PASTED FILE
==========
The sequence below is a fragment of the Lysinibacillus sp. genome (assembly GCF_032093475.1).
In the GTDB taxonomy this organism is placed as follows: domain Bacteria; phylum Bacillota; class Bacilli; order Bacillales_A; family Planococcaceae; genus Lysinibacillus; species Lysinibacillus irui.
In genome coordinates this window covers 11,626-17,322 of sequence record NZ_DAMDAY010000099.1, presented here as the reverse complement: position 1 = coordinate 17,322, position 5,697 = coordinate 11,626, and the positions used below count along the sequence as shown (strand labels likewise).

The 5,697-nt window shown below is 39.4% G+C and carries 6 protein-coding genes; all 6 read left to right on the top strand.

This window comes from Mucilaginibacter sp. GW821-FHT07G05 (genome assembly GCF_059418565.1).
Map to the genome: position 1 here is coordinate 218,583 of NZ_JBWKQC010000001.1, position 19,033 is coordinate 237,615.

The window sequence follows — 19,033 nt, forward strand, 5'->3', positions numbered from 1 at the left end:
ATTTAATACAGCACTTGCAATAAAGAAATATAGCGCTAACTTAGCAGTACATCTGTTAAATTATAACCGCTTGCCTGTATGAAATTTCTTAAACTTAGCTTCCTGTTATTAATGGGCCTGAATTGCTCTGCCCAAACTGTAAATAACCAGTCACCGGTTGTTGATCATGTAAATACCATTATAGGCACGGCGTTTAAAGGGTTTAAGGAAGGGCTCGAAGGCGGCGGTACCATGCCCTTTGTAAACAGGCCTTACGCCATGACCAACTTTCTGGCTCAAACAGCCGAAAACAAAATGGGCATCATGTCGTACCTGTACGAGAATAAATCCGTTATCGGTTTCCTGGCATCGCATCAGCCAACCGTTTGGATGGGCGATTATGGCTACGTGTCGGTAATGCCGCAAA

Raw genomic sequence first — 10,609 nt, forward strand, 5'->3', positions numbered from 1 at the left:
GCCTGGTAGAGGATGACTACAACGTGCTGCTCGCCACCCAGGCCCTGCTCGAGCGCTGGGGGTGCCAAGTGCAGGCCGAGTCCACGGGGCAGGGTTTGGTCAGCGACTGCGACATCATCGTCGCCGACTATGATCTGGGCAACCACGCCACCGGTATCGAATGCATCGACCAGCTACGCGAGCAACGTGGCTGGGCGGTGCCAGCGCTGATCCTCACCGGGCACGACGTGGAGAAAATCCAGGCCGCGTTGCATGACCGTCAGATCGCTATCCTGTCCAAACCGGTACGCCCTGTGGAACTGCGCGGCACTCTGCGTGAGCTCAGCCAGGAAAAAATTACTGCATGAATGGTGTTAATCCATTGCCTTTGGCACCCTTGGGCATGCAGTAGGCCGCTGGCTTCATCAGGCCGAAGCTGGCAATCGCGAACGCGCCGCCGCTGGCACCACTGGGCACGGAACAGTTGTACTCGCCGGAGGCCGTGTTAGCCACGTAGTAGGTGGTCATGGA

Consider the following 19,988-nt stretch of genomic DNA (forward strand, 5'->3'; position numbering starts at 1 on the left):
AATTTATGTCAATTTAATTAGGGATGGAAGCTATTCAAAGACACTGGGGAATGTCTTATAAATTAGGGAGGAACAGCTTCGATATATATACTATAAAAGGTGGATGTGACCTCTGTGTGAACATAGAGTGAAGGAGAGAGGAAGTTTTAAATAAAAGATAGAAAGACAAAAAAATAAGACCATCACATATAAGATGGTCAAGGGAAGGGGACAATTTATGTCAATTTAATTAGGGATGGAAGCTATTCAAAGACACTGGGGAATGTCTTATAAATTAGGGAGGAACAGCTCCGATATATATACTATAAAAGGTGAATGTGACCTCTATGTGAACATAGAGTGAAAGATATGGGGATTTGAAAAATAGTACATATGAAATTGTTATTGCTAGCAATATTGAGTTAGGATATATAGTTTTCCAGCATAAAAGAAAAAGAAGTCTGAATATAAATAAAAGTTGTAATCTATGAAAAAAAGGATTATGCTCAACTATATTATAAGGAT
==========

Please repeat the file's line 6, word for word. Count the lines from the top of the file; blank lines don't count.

Map to the genome: position 1 here is coordinate 218,583 of NZ_JBWKQC010000001.1, position 19,033 is coordinate 237,615.